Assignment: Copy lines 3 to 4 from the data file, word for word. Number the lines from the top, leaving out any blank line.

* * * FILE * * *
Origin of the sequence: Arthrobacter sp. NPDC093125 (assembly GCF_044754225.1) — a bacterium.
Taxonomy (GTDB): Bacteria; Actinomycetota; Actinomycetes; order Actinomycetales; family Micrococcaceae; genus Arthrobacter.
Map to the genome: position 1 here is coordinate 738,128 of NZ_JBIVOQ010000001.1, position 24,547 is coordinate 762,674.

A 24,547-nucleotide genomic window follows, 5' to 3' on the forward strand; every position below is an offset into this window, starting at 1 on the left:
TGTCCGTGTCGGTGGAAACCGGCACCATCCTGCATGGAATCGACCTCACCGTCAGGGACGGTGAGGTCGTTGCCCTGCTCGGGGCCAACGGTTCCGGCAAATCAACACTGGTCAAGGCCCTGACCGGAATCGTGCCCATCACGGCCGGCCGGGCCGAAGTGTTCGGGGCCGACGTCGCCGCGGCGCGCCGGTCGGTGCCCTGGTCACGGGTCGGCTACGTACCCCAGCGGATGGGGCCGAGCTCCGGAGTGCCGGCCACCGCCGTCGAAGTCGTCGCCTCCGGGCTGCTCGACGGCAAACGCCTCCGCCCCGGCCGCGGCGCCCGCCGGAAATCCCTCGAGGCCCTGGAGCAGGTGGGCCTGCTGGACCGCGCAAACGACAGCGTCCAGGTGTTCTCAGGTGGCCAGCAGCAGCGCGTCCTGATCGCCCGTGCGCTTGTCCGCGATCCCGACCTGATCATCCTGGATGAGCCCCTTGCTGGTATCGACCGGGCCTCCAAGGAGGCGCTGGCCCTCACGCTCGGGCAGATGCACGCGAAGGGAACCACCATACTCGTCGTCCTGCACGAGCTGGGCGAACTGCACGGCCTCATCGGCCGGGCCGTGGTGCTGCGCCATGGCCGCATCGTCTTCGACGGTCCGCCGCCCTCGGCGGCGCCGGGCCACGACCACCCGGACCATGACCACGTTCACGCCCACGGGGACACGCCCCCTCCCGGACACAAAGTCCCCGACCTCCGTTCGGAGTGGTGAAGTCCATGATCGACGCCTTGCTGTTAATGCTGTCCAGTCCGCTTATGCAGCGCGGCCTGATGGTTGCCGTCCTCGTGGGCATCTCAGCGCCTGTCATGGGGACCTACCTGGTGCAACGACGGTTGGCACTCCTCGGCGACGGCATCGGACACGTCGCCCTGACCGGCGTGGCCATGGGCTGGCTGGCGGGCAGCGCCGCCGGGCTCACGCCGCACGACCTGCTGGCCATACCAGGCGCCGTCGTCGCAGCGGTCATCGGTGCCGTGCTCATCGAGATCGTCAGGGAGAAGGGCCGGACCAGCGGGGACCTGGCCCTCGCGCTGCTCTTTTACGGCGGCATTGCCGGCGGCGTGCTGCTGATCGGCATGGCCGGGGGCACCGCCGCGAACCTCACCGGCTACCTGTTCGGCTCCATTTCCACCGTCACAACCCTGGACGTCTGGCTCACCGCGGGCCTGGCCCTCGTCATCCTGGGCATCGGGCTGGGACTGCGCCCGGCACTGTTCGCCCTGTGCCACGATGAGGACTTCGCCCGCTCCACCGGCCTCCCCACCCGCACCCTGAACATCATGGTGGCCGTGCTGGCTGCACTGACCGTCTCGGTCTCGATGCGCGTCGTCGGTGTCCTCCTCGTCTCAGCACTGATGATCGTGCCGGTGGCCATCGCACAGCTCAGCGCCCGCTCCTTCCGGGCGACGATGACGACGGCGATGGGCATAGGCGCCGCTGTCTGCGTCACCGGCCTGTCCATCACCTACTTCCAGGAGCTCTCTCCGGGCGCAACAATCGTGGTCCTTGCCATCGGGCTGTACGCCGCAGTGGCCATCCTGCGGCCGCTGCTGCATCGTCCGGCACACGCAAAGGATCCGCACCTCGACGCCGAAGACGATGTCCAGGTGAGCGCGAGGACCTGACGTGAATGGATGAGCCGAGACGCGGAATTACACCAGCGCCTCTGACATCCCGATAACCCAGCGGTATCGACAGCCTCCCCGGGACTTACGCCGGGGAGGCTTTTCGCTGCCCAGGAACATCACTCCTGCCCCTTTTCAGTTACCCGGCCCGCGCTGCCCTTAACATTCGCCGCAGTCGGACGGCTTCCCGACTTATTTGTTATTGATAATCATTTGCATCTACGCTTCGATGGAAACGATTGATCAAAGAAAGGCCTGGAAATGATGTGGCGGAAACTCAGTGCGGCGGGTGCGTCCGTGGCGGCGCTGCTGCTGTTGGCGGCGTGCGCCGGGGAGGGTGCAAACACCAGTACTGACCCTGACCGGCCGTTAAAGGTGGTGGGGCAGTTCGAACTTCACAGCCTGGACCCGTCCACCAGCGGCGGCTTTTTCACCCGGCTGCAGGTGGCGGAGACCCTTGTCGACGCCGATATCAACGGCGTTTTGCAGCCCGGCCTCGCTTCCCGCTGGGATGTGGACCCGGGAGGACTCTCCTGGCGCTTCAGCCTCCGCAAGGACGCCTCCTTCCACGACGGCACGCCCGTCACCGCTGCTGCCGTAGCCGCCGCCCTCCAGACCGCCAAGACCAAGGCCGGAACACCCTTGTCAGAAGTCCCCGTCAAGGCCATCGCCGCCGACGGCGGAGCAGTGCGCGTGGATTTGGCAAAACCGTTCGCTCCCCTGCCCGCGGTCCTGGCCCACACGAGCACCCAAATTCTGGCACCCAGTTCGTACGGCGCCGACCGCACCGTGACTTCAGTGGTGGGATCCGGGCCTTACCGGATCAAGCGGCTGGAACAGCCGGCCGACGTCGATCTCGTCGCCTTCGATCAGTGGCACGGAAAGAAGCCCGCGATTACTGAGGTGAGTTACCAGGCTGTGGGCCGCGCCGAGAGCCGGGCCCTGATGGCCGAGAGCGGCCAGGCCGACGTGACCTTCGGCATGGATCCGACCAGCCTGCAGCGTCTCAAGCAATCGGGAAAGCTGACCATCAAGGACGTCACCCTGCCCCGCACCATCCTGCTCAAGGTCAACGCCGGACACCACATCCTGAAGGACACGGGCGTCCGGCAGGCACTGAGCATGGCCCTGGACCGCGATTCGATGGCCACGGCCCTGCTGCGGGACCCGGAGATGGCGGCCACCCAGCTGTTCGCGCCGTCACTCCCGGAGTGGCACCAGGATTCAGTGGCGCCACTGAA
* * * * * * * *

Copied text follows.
Map to the genome: position 1 here is coordinate 738,128 of NZ_JBIVOQ010000001.1, position 24,547 is coordinate 762,674.

A 24,547-nucleotide genomic window follows, 5' to 3' on the forward strand; every position below is an offset into this window, starting at 1 on the left: